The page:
View Full Version : Long leg braces
04-04-2003, 11:58 PM
My son has ab appointment next week to be fitted for "long leg braces". He is C7 incomplete sensory/complete motor. He has not had any leg movement. The therapists at Shepherd say he has very good upper body strength and decided to try him on these braces. He was able to hold himself up and "hobble" (as he called it) for about 10 feet. The braces will be used for exercise only. Has anyone ever used these? They told us they cost about $10,000 and that a lot of people end up putting them in a closet because they are so much trouble. Please give us some input!! Thanks.
04-05-2003, 08:02 AM
Go with the braces. Yes, I have braces in my closet, but those braces proved to my therapists I could use a standing frame and a platform walker for walking short distances. Yes, they are a great deal of trouble, but they lead to better things. Remember they are for exercise, not everyday use.
C 5/6. 10 years post injury
04-05-2003, 09:45 AM
In my clinical experience, I have never known any person to persevere at walking with no functional leg muscles. It is very intense exercise to ambulate in long leg braces and would be contraindicated in older people because of the cardiac burden. Other options for exercise include arm ergometers and (especially good) hand cycling. A hand cycle may cost around $3,000 but it gives a person things that they can do with friends and family--going cycling together, whereas brace walking is a solitary and very demanding exercise.
As to standing frames, I have only a couple of patients who continue to use them. But I know they make a big difference in quality of life to a number of people.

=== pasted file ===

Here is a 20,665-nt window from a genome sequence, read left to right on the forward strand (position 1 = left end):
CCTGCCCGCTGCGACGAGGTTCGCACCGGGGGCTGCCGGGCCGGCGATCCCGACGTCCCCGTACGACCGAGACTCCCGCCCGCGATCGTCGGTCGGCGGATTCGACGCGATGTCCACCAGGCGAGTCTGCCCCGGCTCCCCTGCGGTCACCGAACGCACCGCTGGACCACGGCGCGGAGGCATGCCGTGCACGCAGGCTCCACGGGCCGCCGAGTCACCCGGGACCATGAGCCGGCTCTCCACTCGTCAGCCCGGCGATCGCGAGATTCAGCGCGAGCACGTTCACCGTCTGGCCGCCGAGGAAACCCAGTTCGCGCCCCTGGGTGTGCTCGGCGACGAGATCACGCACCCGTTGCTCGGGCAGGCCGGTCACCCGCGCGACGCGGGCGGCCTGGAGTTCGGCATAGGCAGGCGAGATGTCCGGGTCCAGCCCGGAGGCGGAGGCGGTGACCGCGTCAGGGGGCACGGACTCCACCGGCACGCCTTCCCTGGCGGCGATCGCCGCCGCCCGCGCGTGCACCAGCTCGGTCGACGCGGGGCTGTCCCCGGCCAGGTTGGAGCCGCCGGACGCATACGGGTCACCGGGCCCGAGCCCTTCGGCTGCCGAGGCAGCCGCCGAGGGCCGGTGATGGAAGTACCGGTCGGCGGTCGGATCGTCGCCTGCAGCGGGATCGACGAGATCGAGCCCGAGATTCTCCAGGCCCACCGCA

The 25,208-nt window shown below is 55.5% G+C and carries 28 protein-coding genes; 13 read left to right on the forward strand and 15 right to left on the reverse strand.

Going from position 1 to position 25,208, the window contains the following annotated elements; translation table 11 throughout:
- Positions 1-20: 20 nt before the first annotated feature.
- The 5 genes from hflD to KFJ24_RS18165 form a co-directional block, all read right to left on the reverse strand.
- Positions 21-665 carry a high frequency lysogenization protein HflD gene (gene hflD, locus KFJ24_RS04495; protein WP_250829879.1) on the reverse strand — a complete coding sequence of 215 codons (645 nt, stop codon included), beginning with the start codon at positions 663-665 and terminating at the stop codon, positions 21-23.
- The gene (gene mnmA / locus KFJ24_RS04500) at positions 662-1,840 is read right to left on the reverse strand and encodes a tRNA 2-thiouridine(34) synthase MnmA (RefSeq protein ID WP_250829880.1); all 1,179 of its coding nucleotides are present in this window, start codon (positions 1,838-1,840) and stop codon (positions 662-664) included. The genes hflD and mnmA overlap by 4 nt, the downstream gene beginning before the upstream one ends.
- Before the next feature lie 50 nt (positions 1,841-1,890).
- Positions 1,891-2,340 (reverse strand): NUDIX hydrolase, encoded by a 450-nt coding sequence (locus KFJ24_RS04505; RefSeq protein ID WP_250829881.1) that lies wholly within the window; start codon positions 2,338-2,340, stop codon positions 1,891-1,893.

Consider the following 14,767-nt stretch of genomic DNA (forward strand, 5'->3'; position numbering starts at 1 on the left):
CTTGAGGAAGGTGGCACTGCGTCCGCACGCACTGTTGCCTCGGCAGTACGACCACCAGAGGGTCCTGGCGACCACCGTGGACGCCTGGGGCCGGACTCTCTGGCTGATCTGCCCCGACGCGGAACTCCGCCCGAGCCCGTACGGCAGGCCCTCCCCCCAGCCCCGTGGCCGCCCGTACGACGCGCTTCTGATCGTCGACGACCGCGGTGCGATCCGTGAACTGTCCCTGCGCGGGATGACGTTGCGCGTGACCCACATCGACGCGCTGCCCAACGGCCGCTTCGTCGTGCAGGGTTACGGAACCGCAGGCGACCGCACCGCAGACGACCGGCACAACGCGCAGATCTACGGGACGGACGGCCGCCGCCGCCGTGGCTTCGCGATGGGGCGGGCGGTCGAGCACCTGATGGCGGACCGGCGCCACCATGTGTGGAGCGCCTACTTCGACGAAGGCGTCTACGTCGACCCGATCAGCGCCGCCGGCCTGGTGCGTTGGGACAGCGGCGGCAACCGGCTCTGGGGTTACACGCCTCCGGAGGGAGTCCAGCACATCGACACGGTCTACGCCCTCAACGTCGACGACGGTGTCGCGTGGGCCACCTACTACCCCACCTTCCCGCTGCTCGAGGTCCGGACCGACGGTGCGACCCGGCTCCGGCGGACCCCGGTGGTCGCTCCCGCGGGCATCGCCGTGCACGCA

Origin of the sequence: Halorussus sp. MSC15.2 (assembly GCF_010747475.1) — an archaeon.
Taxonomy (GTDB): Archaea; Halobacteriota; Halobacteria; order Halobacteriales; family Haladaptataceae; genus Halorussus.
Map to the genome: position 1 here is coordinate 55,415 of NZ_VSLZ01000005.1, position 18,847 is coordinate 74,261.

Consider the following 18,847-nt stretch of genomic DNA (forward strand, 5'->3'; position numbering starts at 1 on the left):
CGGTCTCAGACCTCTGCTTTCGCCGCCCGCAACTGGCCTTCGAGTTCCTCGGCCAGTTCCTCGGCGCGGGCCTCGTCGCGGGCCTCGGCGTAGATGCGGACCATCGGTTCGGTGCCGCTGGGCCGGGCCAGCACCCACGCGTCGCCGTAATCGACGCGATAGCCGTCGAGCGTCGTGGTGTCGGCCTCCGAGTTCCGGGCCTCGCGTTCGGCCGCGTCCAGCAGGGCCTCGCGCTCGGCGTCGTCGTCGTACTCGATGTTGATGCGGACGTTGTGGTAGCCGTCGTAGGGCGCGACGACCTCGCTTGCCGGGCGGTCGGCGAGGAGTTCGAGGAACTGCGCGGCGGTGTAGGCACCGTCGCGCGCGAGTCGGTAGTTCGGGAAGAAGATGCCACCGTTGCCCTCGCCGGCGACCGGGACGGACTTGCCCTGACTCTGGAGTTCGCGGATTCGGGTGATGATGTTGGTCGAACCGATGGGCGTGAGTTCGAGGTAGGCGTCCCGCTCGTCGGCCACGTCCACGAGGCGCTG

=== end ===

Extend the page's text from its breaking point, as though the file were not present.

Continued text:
I'm not sure who's paying for the braces, but a hand-cycle and a standing frame would probably be a better investment long-term.
04-07-2003, 03:53 PM
I was injured 3 years back, a T5 ASIA A (complete.)
I use my KAFO braces daily. And I do seem to improve at walking over time. The improvements that I make reassure me that Im moving towards walking all the time.
04-07-2003, 04:01 PM
Incidentally, I completely agree with Spinal Nurse regarding standing frames...or STANDING.
Unless I enlongate my intenstine and eat something, my bowel programs don't work right. If you don't stand, your bones bone resorb calcium and you'll get osteoporetic. And another side affect of this is more proteins in your urine and a higher risk for kidney stones.
04-07-2003, 08:02 PM
I failed to mention that my son has recovered motor function back to T1. He has good hand, tricep and bicep function. He also is continuing to recover sensation on the sides of his chest and abdomen. He has a standing frame (Easy Stand 6000) already. He transfers with no problem to any surface and drives a car that has been modified with hand controls. His accident was 8-13-02, so it has not yet been 8 months. I want him to have every opportunity possible. We have medical insurance that will hopefully pay 90% of these braces. They have paid very well on everything else. Any comments are welcome. Thanks.